The patients preferred the countryside environment over the city, finding it more realistic and pleasant. Specifically, they liked the presence of animals and sounds, although ravens were seen as “creepy or disturbing.” The dog was calming, according to the patients, with researchers noting that “its speed and distance from participants may be used as progress feedback as training advances.”

While patients found it difficult to navigate the obstacles due to the constant speed of the treadmill, a lack of visibility due to fog, or the obstacles’ size, the physiotherapists noted that patients moved the most affected lower limb to avoid obstacles, “which was positive for rehabilitation.”

The physiotherapists suggested randomizing obstacle sequences and adjusting heights for varying difficulty levels.

“Having them [the obstacles] appear at random instead of always in order would be nice,” one physiotherapist said.

More realistic scenarios, and more options for obstacles and surfaces to adjust training difficulty and progression, were other suggestions from the physiotherapists. They also suggested tracking distance and steps taken, and using a curved TV display for better immersion.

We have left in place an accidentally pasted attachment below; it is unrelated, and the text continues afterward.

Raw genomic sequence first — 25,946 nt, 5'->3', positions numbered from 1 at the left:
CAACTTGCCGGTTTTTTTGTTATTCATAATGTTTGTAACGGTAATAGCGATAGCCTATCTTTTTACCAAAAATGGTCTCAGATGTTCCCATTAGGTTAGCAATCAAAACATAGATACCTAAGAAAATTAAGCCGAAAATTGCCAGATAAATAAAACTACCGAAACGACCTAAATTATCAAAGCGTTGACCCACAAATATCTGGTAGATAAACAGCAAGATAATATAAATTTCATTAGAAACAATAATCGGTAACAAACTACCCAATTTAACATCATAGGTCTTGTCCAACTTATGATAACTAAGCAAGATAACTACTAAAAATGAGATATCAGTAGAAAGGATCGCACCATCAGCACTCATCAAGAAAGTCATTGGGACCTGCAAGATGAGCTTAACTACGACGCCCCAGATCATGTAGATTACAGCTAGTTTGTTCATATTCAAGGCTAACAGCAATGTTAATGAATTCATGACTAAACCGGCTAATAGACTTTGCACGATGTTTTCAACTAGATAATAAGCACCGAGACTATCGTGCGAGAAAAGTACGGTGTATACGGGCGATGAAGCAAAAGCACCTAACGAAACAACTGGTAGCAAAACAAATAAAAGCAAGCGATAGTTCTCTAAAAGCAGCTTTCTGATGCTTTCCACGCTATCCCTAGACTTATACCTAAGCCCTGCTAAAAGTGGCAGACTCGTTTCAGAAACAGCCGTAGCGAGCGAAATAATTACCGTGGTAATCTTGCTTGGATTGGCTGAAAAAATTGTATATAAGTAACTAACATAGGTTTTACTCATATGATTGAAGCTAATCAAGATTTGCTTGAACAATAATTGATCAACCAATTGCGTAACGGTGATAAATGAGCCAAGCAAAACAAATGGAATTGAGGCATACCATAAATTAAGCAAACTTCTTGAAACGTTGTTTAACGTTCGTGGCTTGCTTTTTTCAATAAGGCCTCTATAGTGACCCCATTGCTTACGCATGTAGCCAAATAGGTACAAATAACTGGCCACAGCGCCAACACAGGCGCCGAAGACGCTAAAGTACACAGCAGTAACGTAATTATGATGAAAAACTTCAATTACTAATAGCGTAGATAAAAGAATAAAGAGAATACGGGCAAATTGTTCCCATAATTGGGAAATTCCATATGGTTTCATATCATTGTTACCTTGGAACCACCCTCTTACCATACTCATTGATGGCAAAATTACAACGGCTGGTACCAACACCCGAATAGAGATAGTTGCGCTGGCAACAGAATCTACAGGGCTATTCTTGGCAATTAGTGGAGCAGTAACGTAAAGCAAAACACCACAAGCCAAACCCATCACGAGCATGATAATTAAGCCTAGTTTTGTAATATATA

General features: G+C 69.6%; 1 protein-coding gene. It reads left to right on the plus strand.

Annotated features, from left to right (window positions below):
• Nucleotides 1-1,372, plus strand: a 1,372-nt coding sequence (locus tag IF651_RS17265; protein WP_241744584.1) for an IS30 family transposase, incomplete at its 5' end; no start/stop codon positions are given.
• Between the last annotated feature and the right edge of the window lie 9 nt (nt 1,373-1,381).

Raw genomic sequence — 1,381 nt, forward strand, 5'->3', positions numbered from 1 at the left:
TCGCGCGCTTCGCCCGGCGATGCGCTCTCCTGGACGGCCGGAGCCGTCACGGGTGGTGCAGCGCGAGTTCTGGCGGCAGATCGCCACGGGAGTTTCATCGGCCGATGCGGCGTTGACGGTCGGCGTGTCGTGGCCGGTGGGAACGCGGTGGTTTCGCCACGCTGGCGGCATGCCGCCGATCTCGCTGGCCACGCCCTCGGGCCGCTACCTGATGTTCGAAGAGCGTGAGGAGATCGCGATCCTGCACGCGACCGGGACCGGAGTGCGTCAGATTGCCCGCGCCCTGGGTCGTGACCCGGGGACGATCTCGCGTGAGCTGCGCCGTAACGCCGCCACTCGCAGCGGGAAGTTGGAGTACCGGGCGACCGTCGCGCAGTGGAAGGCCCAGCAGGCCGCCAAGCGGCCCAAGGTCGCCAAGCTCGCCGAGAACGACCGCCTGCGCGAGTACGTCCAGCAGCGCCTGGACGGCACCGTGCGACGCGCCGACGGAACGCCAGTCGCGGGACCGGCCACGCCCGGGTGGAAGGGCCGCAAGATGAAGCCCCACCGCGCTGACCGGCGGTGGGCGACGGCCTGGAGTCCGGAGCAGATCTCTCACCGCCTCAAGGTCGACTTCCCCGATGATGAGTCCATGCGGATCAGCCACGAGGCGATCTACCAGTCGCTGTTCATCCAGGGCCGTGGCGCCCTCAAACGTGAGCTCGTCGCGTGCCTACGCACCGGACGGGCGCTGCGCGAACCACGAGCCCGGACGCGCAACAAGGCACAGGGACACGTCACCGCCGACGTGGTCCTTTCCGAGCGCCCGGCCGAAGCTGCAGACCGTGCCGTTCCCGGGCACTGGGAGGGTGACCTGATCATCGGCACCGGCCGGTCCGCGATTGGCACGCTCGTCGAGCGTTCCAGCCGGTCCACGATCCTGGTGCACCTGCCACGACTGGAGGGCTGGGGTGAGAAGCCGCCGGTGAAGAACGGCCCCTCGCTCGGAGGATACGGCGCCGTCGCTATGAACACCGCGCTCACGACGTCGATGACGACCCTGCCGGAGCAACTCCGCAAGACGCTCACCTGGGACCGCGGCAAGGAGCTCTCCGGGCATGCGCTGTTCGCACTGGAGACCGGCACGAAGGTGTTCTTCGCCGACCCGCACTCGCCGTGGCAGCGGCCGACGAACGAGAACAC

Another suggestion was to keep the tracker calibration’s information in each patient’s profile, with “a ‘save’ option for the tracker configuration, so you don’t have to calibrate them each time,” as noted by one physiotherapist.

This set-up is a strong option to help [people with Parkinson’s] better manage their difficulties in [dual-task] conditions in real life by training complex situations in a safe and replicable environment.

According to the researchers, the “overall experience was positive, and walking and obstacle dodging was fluid and precise most of the time.”

However, in suggesting a need for improvements, the team noted that “the tracking system had issues in some situations, mainly with intermittent losses of information, which caused the virtual feet to freeze.”

The software achieved a “Good” ranking on the SUS, the researchers noted.

“This set-up is a strong option to help [people with Parkinson’s] better manage their difficulties in [dual-task] conditions in real life by training complex situations in a safe and replicable environment,” they concluded.